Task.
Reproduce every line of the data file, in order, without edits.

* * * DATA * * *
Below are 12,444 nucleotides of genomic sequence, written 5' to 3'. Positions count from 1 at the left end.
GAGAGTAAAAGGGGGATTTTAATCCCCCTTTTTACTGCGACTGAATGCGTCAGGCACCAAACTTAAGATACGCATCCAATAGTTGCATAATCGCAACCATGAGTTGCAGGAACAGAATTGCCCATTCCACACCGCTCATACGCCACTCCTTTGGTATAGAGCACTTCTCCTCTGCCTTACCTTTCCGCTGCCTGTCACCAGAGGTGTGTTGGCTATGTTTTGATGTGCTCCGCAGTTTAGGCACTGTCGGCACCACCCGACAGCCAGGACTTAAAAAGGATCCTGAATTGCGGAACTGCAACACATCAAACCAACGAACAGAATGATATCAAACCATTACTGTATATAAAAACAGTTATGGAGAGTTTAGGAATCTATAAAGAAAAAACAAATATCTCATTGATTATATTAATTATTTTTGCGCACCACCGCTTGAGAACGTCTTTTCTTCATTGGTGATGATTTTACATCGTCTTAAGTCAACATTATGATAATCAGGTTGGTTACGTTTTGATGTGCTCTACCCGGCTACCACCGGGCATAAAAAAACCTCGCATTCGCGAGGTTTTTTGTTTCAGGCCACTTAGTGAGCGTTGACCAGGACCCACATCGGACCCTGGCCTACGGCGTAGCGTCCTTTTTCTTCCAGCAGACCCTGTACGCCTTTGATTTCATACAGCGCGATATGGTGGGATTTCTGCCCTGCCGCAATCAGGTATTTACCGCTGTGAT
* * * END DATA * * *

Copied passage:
Below are 12,444 nucleotides of genomic sequence, written 5' to 3'. Positions count from 1 at the left end.
GAGAGTAAAAGGGGGATTTTAATCCCCCTTTTTACTGCGACTGAATGCGTCAGGCACCAAACTTAAGATACGCATCCAATAGTTGCATAATCGCAACCATGAGTTGCAGGAACAGAATTGCCCATTCCACACCGCTCATACGCCACTCCTTTGGTATAGAGCACTTCTCCTCTGCCTTACCTTTCCGCTGCCTGTCACCAGAGGTGTGTTGGCTATGTTTTGATGTGCTCCGCAGTTTAGGCACTGTCGGCACCACCCGACAGCCAGGACTTAAAAAGGATCCTGAATTGCGGAACTGCAACACATCAAACCAACGAACAGAATGATATCAAACCATTACTGTATATAAAAACAGTTATGGAGAGTTTAGGAATCTATAAAGAAAAAACAAATATCTCATTGATTATATTAATTATTTTTGCGCACCACCGCTTGAGAACGTCTTTTCTTCATTGGTGATGATTTTACATCGTCTTAAGTCAACATTATGATAATCAGGTTGGTTACGTTTTGATGTGCTCTACCCGGCTACCACCGGGCATAAAAAAACCTCGCATTCGCGAGGTTTTTTGTTTCAGGCCACTTAGTGAGCGTTGACCAGGACCCACATCGGACCCTGGCCTACGGCGTAGCGTCCTTTTTCTTCCAGCAGACCCTGTACGCCTTTGATTTCATACAGCGCGATATGGTGGGATTTCTGCCCTGCCGCAATCAGGTATTTACCGCTGTGAT